Towards the end of December 2012, I indicated that I'd be playing with the promotional tools on RPGNow. The aim was to release a game (or two), then spend some of my accumulated "publisher promotion points" to highlight these games on the websites where they were available for sale. I also intended to get a bit of promotion out of Google plus, various Facebook groups and the assorted web forums I belong to.
I'm not going to get into specific statistical details, but I'll provide a general overview of the results.
First a baseline.
For the last year or two I've been sitting in the long tail end of publishers on the OneBookShelf websites, typically in the bottom 80% percentile. It probably doesn't help that I haven't really released a new product for quite some time (nor does it help that I've only been charging small amounts for the products that I have released). In the past, every time I have released a new product, I've climbed above this ranking group but have never made it into the top 50% of publishers.
If we work on the assumption that Zipf's Law holds true on these web stores, in much the same way that it holds true across almost everything else, then I'm still earning far less during these peak months, but it will take more work to get further (and I needed to know whether the extra work would be proportional to the extra income generated).
The release of Ghost City Raiders (and Tooth and Claw) at the start of the year, and the use of publisher promotion points catapulted Vulpinoid Studios into the top 10% of publishers for the month of January and brought both products into the top 10 listings for over a week each. The company earned more than ten times it's typical income during this period as well (which still isn't a whole lot for an indie RPG publisher, but it was enough to pay off a few bills and sustain my RPG hobby with a few more purchases).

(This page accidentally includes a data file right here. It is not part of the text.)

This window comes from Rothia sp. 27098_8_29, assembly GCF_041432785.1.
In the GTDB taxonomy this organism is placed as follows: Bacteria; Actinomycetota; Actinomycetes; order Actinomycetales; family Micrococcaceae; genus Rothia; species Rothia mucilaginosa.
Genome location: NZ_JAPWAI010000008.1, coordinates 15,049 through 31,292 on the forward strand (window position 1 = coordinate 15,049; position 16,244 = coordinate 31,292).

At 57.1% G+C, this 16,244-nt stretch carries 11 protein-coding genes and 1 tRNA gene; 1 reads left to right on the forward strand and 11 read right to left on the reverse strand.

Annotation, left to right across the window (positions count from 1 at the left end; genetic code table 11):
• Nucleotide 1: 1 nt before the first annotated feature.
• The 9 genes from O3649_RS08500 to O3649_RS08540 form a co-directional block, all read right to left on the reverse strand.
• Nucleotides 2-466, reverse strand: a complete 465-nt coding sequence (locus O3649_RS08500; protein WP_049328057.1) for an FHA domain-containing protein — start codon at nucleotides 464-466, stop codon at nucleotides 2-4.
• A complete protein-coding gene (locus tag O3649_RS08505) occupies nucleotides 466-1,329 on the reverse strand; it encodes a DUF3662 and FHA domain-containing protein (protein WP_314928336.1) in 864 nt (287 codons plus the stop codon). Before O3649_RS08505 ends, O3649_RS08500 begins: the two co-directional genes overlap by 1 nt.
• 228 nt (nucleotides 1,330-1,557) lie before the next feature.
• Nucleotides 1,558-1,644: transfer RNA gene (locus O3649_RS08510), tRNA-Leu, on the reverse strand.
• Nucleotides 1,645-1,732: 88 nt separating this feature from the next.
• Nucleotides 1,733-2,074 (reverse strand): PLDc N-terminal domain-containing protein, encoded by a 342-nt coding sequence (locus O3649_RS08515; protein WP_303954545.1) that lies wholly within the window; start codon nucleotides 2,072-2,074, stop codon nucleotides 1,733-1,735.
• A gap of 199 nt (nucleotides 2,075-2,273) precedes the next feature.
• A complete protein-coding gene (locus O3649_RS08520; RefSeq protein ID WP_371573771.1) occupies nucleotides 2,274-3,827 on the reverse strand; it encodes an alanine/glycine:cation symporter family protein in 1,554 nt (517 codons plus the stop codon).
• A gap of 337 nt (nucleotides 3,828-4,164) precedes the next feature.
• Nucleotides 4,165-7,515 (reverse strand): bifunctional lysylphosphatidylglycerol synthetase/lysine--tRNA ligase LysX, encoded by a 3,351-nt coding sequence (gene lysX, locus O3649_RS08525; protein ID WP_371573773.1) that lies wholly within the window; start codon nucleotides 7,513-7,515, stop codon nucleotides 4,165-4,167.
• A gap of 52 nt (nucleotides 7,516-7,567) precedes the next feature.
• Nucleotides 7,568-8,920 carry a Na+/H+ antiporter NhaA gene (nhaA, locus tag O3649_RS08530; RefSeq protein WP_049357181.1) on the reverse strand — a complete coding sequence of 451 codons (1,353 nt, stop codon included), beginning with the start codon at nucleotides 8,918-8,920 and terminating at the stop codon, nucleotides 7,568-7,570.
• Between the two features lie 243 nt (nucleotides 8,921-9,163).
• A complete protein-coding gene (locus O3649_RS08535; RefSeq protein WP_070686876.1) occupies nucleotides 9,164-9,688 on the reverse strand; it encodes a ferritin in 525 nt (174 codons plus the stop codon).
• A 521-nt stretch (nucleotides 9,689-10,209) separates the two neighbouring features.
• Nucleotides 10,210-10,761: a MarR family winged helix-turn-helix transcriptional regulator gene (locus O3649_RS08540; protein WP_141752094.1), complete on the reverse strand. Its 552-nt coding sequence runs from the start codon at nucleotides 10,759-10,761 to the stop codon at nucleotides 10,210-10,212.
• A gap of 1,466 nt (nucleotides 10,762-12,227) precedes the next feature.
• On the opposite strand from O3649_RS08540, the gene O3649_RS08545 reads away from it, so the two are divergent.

I'm hoping to capitalise on this growth over the next year, with the ongoing experiments focusing on the development of a strong customer base through regular supplemental releases for my games while also producing a few new products.
The experiment of "nearly-daily" posts here at the blog seems to be doing well also. I've ramped up the posting during 2012, basically doubling the interest in the work Vulpinoid Studios is producing, and shifted up another gear during November 2012 for the NaGaDeMon game challenge, doubling the readership again. I thought this would drop back after November, but the new readers have remained (Thankyou), and that's definitely kept my motivation up for new projects an ongoing development on existing projects.
There was only one experiment that basically didn't see fruitful results. On the purchasing page for Ghost City Raiders I indicated that anyone who blogged about their play experiences or provided a review of the game would receive some exclusive content (a new character and scenario). No one has taken me up on that offer yet.
I'm thinking of expanding that concept across a few more products from Vulpinoid Studios, with the intention of making that a point of difference between my company and the others currently competing in the marketplace.
Things aren't perfect for Vulpinoid Studios, but they seem to be moving in the right direction.